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Martin Meredith

Observing WBL groups in Pegasus

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Continuing the hunt for interesting WBL groups, here are some from last night in Pegasus (which contains no fewer than 44 such groups). All are live stacks of 15s subs, no darks/flats.

WBL 726. The lower left pair is the interacting pair VV2003 (NGC 7771 + NGC 7770), while the face on Sb is NGC 7769. Four fainter galaxies bisect these brighter members in a wavy N-S line. 





WBL 724. This is the central part of galaxy cluster Abell 2666. Main galaxy is NGC 7768, a mag 13.3 elliptical. Field full of delicious edge-ons. Exposure time is actually 10 x 15s = 2m30 (sub exposure length is estimated based on time of arrival differences in Jocular and it sometimes overestimated...).




WBL 723. Understated group of 5 or more minor galaxies. Lovely member of the Flat Galaxy Catalogue (FGC 2527). The central (though strangely not  the brightest) galaxy is NGC 7740, a mag 15.6 E-S0. Both galaxies at the extremes of the group are brighter, oddly missed in the NGC compilation/observation process.







WBL 688. A group of 6 NGC galaxies, the brightest of which is NGC 7385, a mag 13.2 elliptical. Distance estimates range from 340-400 MLyrs for group members. Total exposure is 17 x 15s = 4m15.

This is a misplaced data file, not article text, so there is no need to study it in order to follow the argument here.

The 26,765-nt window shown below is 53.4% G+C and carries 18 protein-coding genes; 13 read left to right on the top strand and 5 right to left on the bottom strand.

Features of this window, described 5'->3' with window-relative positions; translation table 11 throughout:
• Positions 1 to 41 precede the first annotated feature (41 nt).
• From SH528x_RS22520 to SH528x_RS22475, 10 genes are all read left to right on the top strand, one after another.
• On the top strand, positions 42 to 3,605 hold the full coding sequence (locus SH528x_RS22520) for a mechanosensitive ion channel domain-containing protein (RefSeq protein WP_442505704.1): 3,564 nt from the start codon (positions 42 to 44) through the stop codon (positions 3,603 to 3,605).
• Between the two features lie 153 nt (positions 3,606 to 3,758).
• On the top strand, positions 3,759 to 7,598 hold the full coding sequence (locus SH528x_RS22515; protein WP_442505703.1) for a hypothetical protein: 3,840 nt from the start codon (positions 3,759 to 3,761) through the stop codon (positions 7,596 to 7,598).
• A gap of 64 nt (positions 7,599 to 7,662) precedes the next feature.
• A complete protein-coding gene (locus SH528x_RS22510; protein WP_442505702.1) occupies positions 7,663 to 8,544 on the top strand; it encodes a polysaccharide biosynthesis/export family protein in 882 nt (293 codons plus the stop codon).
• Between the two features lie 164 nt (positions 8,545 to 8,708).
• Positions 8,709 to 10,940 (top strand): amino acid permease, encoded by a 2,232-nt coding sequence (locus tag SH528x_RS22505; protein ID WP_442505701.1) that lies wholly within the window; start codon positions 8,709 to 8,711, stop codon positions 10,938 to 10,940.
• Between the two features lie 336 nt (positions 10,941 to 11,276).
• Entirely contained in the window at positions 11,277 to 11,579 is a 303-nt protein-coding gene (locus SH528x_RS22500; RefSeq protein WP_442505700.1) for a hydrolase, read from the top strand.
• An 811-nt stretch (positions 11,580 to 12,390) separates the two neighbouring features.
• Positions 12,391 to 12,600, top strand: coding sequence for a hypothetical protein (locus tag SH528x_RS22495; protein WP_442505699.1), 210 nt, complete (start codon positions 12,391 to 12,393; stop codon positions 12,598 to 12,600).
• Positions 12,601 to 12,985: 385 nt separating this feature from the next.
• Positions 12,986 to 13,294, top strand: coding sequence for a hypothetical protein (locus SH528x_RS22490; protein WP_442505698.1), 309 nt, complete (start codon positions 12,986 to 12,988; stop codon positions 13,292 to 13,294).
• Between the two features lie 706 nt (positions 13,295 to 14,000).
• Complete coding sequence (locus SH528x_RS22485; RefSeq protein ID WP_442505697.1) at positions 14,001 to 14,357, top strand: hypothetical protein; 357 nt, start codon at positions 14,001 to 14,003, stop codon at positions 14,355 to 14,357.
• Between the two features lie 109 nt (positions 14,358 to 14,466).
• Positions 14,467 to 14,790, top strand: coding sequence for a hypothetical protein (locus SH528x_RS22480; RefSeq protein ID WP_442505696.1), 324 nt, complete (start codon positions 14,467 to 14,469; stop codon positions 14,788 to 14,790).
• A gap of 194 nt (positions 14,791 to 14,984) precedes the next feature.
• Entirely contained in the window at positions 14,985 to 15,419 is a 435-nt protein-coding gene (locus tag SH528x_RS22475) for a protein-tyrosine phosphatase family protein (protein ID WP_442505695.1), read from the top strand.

WBL 692. Main group is VV 84 and consists of NGC 7433, 7435, 7736, plus other gxs, interacting at around 350 MLyrs. This is the equal of many Hickson groups and why it didn't make that list I don't know.



WBL 685. Tonight's star of the show for me, just the kind of jewel that WBLs sometimes throw up, with the benefit of a field rich in stars. The upper edge on is NGC 7345 and to its right is mag 15.2 type SBa NGC 7342. The group at the base have mags 14.7-15.6. One of the upper edge ones (the one to the right) appears to have a slight curve to it, or perhaps another gx. There are a bunch of fainter and/or more compact galaxies in this field too, unusually for such a star-rich area.










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Great report Martin, those clusters are coming out so well with that setup - I love WBL 692 and 685 - outstanding. I really like the eyepiece view btw, makes it seems more real somehow, hard to explain.

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Thanks Rob. I've adjusted the mount and it seems to have helped to get more useable subs too. I should have added to my report that these were taken with a 60% moon in the same quadrant, so the automatic gradient removal really seems to have helped here. Yes, I favour the eyepiece view not just because it is actually what I am seeing/manipulating on the screen, but because it allows the appropriate level of zoom (and all are rotated with N up which helps me identify objects). Some of these objects occupy quite a small region of what is already a small sensor. 


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